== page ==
FW 842.24/244

The Assistant Secretary of State ( Berle ) to the Secretary of State


SMr. Secretary: Your recommendation is asked by the President with regard to a joint United States-Canadian War Aid Committee. This is to consider problems of mutual interest arising out of Canadian “Mutual Aid”—the equivalent of our Lend-Lease authority—and our own Lend-Lease authority.

[Here follows a description of the proposed membership of the Committee as given in the draft press release of July 28, 1943, supra.]

It will be noticed that the Canadian Foreign Office is represented by Mr. Pearson. The State Department apparently is not represented, and if formation of this committee is adopted, I believe you should recommend that Mr. Hickerson of Eu be appointed an American member of the committee. Mr. Hickerson should report to you and to me on general political relations with Canada, and would keep in touch with Mr. Acheson in respect of the economic side. I suggest this because the economic men are fully represented and there is no representation on the political side comparable to Pearson.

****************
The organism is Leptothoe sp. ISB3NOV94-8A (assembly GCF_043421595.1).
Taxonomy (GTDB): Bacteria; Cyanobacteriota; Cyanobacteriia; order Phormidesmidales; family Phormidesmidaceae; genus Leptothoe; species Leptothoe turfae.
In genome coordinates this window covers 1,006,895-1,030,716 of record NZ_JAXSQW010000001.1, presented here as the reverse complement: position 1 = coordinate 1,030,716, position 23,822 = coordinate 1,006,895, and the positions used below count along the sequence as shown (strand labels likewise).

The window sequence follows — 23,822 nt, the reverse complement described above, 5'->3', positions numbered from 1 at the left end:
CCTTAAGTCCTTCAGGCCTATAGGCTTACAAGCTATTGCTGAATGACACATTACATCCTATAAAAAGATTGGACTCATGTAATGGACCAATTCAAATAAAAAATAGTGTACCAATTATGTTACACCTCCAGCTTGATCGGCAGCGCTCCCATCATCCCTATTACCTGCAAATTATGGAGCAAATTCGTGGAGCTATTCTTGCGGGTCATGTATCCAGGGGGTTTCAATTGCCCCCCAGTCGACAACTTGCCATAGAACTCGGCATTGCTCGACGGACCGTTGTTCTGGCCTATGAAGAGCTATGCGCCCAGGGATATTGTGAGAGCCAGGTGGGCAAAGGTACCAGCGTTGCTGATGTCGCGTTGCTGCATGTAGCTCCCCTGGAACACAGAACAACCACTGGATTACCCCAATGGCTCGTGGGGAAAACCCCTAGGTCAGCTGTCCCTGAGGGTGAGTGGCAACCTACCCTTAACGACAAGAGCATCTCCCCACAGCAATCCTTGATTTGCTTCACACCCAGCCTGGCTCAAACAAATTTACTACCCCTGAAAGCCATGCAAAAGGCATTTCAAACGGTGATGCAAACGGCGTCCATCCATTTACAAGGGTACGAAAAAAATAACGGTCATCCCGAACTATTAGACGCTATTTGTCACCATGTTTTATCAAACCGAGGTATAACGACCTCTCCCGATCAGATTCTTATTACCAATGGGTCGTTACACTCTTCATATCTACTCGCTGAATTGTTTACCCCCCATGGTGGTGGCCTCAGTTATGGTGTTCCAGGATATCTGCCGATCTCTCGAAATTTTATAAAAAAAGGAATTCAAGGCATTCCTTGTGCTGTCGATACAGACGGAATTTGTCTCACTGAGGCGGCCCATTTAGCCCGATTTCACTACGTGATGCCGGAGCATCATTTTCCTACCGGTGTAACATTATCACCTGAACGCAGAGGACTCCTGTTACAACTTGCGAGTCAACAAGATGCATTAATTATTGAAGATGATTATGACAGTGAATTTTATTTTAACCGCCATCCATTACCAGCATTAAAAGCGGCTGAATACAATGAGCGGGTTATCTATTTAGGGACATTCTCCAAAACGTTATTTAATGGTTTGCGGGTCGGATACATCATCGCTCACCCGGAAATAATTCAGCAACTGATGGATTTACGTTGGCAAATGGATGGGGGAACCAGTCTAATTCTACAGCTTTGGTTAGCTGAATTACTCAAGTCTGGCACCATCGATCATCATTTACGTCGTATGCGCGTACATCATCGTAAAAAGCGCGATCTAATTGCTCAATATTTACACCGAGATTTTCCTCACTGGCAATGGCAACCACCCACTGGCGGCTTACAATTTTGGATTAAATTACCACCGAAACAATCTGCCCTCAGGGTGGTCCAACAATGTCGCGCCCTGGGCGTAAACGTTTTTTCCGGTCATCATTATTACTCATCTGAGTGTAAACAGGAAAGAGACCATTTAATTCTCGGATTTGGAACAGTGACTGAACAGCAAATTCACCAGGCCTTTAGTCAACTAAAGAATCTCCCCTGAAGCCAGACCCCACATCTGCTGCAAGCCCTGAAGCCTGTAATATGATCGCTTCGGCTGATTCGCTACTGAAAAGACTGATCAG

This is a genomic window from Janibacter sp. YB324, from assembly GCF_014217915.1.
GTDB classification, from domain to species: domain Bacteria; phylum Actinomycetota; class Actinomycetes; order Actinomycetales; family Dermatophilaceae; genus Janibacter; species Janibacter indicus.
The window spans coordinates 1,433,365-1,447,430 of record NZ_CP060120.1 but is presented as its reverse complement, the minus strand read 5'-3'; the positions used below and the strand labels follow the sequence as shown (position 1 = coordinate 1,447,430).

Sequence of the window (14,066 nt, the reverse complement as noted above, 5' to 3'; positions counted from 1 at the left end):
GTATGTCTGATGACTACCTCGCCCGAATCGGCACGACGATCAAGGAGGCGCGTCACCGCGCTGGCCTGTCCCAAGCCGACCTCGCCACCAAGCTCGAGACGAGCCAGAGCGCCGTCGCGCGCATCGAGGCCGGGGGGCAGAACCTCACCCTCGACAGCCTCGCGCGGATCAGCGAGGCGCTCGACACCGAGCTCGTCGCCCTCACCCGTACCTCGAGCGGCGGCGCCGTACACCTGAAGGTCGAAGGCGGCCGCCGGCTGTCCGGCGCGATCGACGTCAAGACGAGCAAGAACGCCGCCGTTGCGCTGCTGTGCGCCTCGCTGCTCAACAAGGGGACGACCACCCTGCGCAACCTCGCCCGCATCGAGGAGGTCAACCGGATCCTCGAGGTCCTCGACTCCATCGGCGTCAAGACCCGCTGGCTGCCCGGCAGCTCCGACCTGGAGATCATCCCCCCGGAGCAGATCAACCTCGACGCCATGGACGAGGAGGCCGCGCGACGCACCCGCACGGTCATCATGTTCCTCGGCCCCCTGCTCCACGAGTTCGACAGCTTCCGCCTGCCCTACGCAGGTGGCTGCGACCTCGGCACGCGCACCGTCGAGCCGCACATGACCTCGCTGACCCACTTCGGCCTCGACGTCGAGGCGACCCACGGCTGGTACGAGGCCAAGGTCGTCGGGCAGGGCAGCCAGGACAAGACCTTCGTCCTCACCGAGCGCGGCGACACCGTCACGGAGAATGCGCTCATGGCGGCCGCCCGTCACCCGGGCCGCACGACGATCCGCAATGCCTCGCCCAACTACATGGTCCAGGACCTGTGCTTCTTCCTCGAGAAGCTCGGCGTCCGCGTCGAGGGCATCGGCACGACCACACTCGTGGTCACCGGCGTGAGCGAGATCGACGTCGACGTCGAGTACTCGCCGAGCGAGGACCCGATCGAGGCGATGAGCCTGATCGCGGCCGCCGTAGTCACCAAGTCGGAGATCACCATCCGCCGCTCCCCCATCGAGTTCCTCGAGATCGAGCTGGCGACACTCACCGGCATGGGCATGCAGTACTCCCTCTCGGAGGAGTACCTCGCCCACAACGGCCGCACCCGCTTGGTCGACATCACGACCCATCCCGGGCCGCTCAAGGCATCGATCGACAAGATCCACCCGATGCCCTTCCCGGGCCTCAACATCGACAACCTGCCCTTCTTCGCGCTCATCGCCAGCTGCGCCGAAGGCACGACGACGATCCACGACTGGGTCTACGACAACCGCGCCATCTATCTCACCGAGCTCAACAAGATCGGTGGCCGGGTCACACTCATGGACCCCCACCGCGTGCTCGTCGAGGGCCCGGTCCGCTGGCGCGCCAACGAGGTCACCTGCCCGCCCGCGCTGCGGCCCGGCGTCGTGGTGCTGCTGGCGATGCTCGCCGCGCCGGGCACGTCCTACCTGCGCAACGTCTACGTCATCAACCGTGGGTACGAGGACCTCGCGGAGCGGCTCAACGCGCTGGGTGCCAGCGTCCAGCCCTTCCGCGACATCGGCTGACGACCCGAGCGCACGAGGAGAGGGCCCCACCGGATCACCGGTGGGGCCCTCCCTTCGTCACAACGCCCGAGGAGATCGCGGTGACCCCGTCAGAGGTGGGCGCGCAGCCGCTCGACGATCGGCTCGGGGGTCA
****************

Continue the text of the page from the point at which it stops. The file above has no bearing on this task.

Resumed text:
You may wish to inform Mr. Acheson of this.

On the assumption that this recommendation may meet with your approval, I have drafted the attached letter to the White House.1

An incident in regard to the formation of this committee deserves notice. Following organization of the Canadian Mutual Aid, we called to the attention of Lend-Lease the necessity of working out a close relationship with the Canadian Mutual Aid. Plainly, we cannot have countries first coming to the United States and asking lend-lease, and at the same time going to Canada and asking free aid, thus working both sides at once.

Lend-Lease constituted a small committee and were preparing to discuss the matter with the Canadians. Mr. Currie paid a personal visit to Canada about this time and talked to the Canadians, and this is the result. His visit was the subject of slightly acid comment by Mackenzie King to Lewis Clark, our Chargé d’Affaires in Ottawa. Mackenzie King said that American representatives from various departments had showed up making arrangements, and he was beginning to be puzzled as to who represented what. I think, therefore, it would be highly desirable to suggest to the President that when joint Canadian-United States operations are contemplated, it would be well [Page 656] to clear the matter with the Department of State. I have included a paragraph along this line in the letter to the President.

A[dolf] A. B[erle,] Jr.
  1. Infra.